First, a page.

Kid Rock’s bar has recently been selling Bud Light, according to a report — despite the singer’s viral video that showed him shooting up cans of the beer in response to its ill-fated partnership with transgender influencer Dylan Mulvaney.
Last month, a Twitter user shared a photo of the menu at Kid Rock’s Honky Tonk in Nashville, which shows Bud Light and Bud Light Lime on offer under the watering hole’s selection of domestic beers.
There was also an image of a Bud Light bottle sitting on top of the bar.
“Nice that you shot up the bud light… but its still in your bar,” the user wrote in the tweet after tagging Kid Rock, who didn’t respond.
Neither Kid Rock nor the bar could immediately be reached for comment.The post was referring to a viral video the “American Bad Ass” singer posted in April, which showed Rock shooting up cases of Bud Light while calling for a boycott of the American-brewed beer.
“Let me say something to all of you and be as clear and concise as possible,” he said while picking up a semi-automatic rifle and firing at several cases of the embattled beer arranged on a table.
“F–k Bud Light, and f–k Anheuser-Busch,” the rocker snapped while flipping the bird at the camera before ending his 35-second clip by telling viewers to “have a terrific day.”Despite Rock’s cry for a boycott, patrons of his Nashville-based bar are discovering that the 52-year-old may be talking the talk, but not walking the walk.
Yet another user took to Twitter to share a photo of Rock’s Honky Tonk and wrote: “We’re visiting Nashville and ‘YES’ you can buy Bud Light at @KidRock bar. Unreal!”
The Honky Tonk’s online menu also shows that it’s offering Bud Light — both in its original and lime-flavored variations.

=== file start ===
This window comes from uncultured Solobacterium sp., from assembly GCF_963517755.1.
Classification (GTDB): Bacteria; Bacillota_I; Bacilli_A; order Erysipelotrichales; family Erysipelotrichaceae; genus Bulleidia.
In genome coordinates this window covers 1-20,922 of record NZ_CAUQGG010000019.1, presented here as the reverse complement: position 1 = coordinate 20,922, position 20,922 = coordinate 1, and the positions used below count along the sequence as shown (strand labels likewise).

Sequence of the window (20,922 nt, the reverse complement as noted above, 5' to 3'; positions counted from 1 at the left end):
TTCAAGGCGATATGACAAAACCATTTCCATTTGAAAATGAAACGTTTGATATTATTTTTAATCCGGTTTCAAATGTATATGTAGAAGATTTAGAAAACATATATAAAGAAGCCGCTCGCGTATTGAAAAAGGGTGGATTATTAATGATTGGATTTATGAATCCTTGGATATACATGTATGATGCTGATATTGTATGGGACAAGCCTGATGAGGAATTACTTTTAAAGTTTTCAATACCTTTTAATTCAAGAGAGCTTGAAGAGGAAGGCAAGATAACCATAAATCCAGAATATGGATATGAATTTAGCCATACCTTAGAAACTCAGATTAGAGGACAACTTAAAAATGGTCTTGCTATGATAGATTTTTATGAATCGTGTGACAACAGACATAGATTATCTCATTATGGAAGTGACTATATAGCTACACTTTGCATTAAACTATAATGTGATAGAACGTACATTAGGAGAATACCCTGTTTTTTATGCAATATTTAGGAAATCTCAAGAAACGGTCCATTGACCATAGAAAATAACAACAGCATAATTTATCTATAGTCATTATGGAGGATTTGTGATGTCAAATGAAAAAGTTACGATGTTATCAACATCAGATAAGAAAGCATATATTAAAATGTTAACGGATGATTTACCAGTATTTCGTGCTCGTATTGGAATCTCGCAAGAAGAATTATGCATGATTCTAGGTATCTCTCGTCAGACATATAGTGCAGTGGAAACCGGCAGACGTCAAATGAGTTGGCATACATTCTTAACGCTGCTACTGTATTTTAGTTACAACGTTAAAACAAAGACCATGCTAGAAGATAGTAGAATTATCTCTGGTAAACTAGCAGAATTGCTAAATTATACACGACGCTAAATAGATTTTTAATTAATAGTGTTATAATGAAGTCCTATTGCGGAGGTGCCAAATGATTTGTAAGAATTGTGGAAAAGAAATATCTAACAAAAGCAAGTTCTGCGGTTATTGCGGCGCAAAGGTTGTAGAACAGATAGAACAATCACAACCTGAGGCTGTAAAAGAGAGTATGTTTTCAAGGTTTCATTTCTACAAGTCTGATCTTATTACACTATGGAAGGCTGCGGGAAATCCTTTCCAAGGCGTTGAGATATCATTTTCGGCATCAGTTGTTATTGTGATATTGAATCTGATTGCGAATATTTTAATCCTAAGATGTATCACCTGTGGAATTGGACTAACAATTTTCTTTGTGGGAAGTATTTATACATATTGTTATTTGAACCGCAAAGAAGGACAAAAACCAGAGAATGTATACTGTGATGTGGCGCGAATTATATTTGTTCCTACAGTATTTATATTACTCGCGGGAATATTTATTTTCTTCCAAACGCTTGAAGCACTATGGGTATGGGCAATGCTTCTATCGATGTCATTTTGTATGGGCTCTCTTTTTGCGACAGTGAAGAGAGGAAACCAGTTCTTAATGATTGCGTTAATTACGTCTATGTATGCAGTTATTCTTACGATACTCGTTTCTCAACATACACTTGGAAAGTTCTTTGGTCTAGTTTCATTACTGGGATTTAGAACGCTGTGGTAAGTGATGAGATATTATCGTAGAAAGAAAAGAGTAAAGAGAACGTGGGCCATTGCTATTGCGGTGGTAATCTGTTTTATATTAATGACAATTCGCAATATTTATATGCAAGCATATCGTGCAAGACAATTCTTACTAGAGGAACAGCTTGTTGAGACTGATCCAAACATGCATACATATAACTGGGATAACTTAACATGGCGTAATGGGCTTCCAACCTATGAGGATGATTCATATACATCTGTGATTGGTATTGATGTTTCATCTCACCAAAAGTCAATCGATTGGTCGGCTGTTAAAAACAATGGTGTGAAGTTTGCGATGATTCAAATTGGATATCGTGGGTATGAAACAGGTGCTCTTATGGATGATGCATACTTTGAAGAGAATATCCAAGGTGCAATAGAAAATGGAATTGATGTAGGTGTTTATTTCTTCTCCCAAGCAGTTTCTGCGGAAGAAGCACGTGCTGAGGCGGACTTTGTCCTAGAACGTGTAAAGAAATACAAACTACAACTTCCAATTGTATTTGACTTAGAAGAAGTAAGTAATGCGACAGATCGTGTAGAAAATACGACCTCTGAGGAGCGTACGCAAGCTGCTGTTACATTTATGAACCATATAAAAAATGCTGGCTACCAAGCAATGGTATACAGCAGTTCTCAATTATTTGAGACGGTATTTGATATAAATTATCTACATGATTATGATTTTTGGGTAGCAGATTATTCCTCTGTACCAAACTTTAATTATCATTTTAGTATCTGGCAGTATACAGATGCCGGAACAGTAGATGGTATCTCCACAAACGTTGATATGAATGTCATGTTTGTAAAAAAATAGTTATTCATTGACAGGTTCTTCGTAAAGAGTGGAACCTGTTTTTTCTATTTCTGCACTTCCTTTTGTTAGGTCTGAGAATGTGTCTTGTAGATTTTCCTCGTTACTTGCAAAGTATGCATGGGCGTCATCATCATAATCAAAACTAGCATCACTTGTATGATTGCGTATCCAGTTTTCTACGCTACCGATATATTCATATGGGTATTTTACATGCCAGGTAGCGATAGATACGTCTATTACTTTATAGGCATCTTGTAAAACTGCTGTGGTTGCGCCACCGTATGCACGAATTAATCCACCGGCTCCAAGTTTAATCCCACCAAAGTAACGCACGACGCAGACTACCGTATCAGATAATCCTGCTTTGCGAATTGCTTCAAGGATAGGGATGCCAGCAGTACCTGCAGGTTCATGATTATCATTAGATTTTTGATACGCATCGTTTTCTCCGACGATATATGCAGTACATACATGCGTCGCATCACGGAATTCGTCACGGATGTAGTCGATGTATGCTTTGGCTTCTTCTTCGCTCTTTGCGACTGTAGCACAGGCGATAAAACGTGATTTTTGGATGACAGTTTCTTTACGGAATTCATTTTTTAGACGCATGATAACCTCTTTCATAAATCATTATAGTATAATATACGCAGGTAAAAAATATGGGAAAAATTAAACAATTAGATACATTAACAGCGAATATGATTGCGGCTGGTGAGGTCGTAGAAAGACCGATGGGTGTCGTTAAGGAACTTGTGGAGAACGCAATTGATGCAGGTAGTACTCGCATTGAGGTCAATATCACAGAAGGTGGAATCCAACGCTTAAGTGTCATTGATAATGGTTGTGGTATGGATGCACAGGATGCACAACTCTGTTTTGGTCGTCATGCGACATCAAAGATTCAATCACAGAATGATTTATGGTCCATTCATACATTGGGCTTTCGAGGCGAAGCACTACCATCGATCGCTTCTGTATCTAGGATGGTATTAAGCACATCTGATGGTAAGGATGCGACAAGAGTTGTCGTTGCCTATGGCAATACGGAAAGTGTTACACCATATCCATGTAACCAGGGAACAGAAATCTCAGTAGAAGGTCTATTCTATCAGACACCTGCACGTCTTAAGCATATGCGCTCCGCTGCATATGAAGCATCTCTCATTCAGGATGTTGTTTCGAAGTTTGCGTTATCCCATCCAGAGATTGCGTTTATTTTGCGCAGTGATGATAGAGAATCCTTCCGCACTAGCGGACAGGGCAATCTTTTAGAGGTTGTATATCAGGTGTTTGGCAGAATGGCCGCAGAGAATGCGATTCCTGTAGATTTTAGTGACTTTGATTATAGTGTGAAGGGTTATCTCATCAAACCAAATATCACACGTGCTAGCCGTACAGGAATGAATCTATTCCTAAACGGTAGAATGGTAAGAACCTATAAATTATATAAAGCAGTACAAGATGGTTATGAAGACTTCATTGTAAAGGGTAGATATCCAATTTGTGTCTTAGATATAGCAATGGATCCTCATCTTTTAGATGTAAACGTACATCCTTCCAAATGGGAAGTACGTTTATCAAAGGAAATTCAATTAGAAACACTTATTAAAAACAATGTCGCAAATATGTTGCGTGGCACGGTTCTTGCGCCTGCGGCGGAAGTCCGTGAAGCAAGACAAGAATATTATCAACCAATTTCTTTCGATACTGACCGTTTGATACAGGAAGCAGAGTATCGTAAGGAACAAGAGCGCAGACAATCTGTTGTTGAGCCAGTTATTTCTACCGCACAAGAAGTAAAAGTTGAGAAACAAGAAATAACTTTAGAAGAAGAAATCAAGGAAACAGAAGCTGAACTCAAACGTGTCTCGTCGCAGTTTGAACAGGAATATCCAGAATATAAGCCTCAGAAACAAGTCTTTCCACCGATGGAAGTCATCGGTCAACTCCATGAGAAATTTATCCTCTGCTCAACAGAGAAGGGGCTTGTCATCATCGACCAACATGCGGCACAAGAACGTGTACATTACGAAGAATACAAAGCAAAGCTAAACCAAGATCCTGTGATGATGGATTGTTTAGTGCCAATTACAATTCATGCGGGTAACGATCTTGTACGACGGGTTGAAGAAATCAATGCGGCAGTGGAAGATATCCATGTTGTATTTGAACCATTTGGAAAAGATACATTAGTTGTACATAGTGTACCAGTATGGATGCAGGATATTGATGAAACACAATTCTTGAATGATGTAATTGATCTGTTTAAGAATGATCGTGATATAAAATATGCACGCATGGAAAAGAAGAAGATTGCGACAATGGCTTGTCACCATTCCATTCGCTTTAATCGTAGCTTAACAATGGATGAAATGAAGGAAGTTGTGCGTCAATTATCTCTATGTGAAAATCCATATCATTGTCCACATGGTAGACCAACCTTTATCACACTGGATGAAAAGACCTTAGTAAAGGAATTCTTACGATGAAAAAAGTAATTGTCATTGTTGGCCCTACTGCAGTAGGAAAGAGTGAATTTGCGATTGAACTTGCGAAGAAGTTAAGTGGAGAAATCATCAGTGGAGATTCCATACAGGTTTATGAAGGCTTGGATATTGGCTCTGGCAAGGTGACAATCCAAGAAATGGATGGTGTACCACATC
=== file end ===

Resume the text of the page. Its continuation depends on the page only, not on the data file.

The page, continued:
Since Rock’s video, the once-most-popular beer has tumbled from its No. 1 spot — and is now selling for less than water in some American warehouses.
Andy Wagner, the manager and 18-year veteran of Glenn Miller’s Beer & Soda Warehouse in Lemoyne, Pa., told The New York Times last week that a 30-pack of Miller Lite was selling for $24.99, while a 30-pack of Bud Light was priced at $8.99 after a rebate. “At this point, it’s cheaper than some of the cases of water we’re selling in the back,” Wagner said. “It’s just not moving like it used to.”
“It’s not that they stopped drinking beer,” he added. “They just stopped buying Bud Light.” He said Bud Light’s parent company Anheuser-Busch broke the “bar rules,” meaning “no politics, no religion.”
Ahead of Fourth of July weekend, Bud Light sales remained stuck in a downward spiral, plunging 27.9% the week ended June 24.
The figure, however, was slightly better than its record-worst 28.5% the previous week, according to data from NielsenIQ and Bump Williams Consulting.
The number of units sold plummeted 31.3% from the same time last year ahead of the critical Independence Day holiday — worse than the 31.1% decline the previous week.“The Fourth of July is the biggest beer holiday in terms of retail sales and an opportunity to move a lot of volume,” Dave Williams, vice president of the consultancy said. “And there has been no notable signs where the course has changed for Bud Light.”
As Bud Light continues struggling to regain its positive reputation as the nation’s best-selling beer that aligns with its tagline — “Easy to drink. Easy to enjoy.” — former president of Anheuser-Busch Sales and Distribution Company Anson Frericks urged CEO of the beer’s corporate parent, Brendan Whitworth, to step down from his position.In a column for The Daily Mail, Frericks claimed that Whitworth needs to leave before doing more damage to the brand that has already lost billions of dollars in market value.
Since Mulvaney’s ad with Bud Light went live on April 1, Anheuser-Busch has lost $27 billion in market cap.